27. I am late to the discussion, but would like to point out that, in addition to Dr. Peter’s point, Canon Law #867 requires that the parents be “properly prepared” for the Baptism of their child and #865 states that for adult Baptism the individual “must have be tested in the Christian life”. It seems reasonable that the same might be asked of the primary sponsors of a child. And if so have the parents passed the test? Are the canonically unwed parents “prepared”? Were there Godparents so prepared and easily accessible to the child who might serve that purpose, and accept that responsibility?
    Finally, the baptism wouldn’t have been refused, but simply deferred. And, of course, where there is a realistic danger of death the usual policy is suspended, and the Baptism carried out immediately by any adult using the correct form & water.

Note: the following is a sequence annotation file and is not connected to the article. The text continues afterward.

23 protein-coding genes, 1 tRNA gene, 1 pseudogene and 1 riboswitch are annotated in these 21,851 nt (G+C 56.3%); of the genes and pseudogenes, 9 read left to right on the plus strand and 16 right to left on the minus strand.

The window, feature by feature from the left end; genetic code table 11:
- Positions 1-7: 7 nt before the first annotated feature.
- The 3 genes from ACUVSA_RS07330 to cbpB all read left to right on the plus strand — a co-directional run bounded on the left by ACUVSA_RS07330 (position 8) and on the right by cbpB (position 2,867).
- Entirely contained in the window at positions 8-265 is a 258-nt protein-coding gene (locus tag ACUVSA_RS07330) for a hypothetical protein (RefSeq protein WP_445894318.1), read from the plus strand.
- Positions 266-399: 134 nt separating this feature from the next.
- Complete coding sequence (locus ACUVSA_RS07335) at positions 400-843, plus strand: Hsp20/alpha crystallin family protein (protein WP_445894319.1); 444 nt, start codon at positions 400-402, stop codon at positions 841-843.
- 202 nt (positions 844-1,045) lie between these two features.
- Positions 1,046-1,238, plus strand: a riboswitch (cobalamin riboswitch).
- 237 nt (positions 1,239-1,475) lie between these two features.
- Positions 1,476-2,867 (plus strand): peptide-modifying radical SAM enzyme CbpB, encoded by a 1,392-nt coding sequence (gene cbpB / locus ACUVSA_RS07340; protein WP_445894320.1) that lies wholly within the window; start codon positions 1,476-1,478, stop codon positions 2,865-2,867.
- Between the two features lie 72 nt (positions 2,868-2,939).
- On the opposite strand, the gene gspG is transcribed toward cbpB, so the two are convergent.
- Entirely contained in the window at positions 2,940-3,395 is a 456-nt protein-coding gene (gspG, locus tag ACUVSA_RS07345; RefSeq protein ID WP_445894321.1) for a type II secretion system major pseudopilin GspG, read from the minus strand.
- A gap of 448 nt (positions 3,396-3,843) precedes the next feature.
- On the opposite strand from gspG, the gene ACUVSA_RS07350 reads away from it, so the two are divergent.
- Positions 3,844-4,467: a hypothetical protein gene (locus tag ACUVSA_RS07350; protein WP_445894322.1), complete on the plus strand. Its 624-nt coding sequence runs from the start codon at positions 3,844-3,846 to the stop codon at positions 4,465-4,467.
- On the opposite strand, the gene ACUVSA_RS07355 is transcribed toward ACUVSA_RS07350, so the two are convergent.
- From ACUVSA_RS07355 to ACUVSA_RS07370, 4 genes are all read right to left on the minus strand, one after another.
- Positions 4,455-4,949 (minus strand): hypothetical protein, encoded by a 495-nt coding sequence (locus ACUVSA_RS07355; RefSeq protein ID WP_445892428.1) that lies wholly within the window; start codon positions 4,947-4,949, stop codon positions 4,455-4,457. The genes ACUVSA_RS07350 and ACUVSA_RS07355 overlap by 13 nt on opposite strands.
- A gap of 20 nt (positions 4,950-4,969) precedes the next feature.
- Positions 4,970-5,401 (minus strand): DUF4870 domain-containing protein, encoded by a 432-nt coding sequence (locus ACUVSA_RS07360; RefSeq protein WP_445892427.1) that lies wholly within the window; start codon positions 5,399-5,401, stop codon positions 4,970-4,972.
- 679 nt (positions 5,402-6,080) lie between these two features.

28. I would like to comment on Limbo. The fact of Limbo is rejected because it seems to be cruel and unusual punishment for the unbaptized. They are doing hard time for no crime that they have committed. Days turn into weeks into months into years into centuries with no hope in sight. There are other facts that are not mentioned. First, since the fall of Adam, perhaps hundreds of thousands of years before Christ, all souls were in Limbo, waiting, maybe much longer than any wait we will have before Christ comes again. Secondly, except for Christ and the Blessed Mother, all the Blessed in Heaven are still waiting for the final completion of the personal resurrection of their bodies, the final judgment, and the end of time. Thirdly, at this final judgment, there will only be two groups, the blessed and the damned. the sheep and the goats. Those presently in Limbo will certainly be among the sheep. Their wait for this event will certainly be much less “time” then those who waited for Christ. It will be no longer than the waiting of the Saints in Heaven for the final event. Finally, we have no idea of how “time” is experienced for those who live outside of this temporal world. Limbo may be experienced as just a moment, not an eternity. With these facts in mind, I don’t see the need for an a priori rejection of Limbo.